From: John Hudson (email@example.com)
Date: Tue Jul 29 2003 - 15:23:49 EDT
At 11:49 AM 7/29/2003, Peter Kirk wrote:
>So, let me clarify. You are proposing that the order vav-holam be used for
>the consonant vowel sequence, and that both vav-holam and holam-vav be
>considered valid encodings for the vowel only version? OK I suppose if we
>can somehow ensure that these are treated identically for collation,
>searching etc (though we cannot of course make them canonically equivalent).
I'm not proposing anything. I'm reporting what works and what does not work
from a *rendering* perspective so that this can be taken into account as
necessary. There are a number of different aspects to text processing, and
there is often a tendency on the Unicode list to ignore those that don't
relate directly to encoding or to speak of them only in very generalised
terms ('you can do that with markup'). This was probably fine back when
Unicode was not widely implemented, but now the standard is out there in
the world interracting with all the other aspects of text processing as
implemented by different systems and applications. I think it is a good
idea to clarify, whenever possible, what the impact of potential solutions
are on existing implementations.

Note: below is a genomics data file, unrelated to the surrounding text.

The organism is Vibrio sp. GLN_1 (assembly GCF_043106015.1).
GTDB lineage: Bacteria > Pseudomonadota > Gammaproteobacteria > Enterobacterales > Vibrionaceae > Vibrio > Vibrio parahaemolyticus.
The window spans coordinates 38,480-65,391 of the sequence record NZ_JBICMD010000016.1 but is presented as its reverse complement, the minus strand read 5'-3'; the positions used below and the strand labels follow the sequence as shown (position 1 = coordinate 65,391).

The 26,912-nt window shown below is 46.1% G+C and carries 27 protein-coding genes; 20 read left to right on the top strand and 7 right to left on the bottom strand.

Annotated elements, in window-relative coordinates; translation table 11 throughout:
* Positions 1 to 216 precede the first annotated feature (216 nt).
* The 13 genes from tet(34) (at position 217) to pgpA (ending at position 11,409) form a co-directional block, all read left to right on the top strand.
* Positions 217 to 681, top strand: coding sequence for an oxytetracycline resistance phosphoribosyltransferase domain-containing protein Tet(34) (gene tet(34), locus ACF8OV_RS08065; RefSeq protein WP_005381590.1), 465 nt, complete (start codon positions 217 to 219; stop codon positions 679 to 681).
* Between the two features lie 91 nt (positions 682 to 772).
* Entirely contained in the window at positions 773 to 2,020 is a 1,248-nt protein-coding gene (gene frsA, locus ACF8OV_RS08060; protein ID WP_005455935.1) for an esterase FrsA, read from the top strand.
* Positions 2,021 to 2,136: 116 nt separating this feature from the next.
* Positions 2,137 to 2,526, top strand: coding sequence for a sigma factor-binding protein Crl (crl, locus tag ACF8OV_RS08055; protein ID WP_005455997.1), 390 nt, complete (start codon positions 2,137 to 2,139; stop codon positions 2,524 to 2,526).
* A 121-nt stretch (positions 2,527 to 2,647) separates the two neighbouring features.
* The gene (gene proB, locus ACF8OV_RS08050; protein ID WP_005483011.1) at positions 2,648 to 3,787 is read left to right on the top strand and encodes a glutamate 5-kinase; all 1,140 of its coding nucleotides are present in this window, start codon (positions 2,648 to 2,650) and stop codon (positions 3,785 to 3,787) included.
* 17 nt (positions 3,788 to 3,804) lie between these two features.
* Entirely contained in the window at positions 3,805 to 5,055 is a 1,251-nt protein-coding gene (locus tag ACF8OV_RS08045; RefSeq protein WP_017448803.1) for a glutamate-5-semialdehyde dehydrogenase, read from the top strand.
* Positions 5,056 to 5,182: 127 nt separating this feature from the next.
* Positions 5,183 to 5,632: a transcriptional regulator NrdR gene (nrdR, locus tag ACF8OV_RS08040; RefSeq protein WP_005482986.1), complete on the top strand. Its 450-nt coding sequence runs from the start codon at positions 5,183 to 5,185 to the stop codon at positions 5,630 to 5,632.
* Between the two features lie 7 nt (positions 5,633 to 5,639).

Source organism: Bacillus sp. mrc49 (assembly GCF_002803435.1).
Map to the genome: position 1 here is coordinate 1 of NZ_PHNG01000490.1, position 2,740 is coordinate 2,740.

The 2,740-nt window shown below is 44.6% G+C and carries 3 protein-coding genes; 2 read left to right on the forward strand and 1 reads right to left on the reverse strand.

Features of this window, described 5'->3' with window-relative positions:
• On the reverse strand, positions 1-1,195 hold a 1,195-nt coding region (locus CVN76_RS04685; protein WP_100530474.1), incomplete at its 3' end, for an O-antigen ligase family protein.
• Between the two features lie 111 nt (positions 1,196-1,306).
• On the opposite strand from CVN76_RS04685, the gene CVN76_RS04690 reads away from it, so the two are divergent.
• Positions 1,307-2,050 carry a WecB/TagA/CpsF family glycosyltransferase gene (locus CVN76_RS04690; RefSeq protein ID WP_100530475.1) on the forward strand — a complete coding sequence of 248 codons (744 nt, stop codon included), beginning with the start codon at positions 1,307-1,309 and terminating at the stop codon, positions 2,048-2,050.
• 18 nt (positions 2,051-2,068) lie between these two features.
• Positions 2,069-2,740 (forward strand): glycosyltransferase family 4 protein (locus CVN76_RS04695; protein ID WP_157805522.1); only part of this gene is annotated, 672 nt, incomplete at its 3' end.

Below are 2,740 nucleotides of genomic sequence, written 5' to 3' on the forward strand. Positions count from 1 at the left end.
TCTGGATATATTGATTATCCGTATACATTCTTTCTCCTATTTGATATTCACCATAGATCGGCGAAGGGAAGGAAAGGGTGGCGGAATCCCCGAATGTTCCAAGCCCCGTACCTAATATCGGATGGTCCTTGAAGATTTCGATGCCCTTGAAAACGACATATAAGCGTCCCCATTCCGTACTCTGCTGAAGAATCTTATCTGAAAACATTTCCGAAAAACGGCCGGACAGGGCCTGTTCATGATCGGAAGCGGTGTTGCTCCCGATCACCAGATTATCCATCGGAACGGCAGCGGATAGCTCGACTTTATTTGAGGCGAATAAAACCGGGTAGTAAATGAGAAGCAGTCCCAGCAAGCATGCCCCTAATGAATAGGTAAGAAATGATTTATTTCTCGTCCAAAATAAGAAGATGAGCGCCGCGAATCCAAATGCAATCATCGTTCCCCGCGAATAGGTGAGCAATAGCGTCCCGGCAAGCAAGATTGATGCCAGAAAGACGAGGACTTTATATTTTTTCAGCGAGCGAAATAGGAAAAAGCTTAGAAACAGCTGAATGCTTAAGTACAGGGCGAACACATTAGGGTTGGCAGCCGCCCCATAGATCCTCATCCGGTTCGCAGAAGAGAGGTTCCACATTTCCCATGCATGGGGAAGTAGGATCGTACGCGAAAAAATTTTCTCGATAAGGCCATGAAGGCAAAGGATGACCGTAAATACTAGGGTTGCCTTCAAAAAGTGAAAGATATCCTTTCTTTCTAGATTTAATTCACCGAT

In this case, there are two encoding preferences with related display
preferences. One preference preserves and displays a distinction, and one
preference removes and hides a distinction. I prefer the former, and
various contributors have explained why it is a good idea to preserve the
distinction. Jony doesn't seem to be interested in the distinction. Fonts
can cater to both, so it seems to me that the main impact is in comparing
texts that preserve the distinction with those that don't.
>An even more clever font would then have the option of detecting which
>vav-holam sequences are actually the vowel and displaying accordingly,
>thus meeting the objection that the visual display should depend on the
>font etc rather than on the choice of otherwise equivalent encodings.
Fonts don't get that clever.
Tiro Typeworks www.tiro.com
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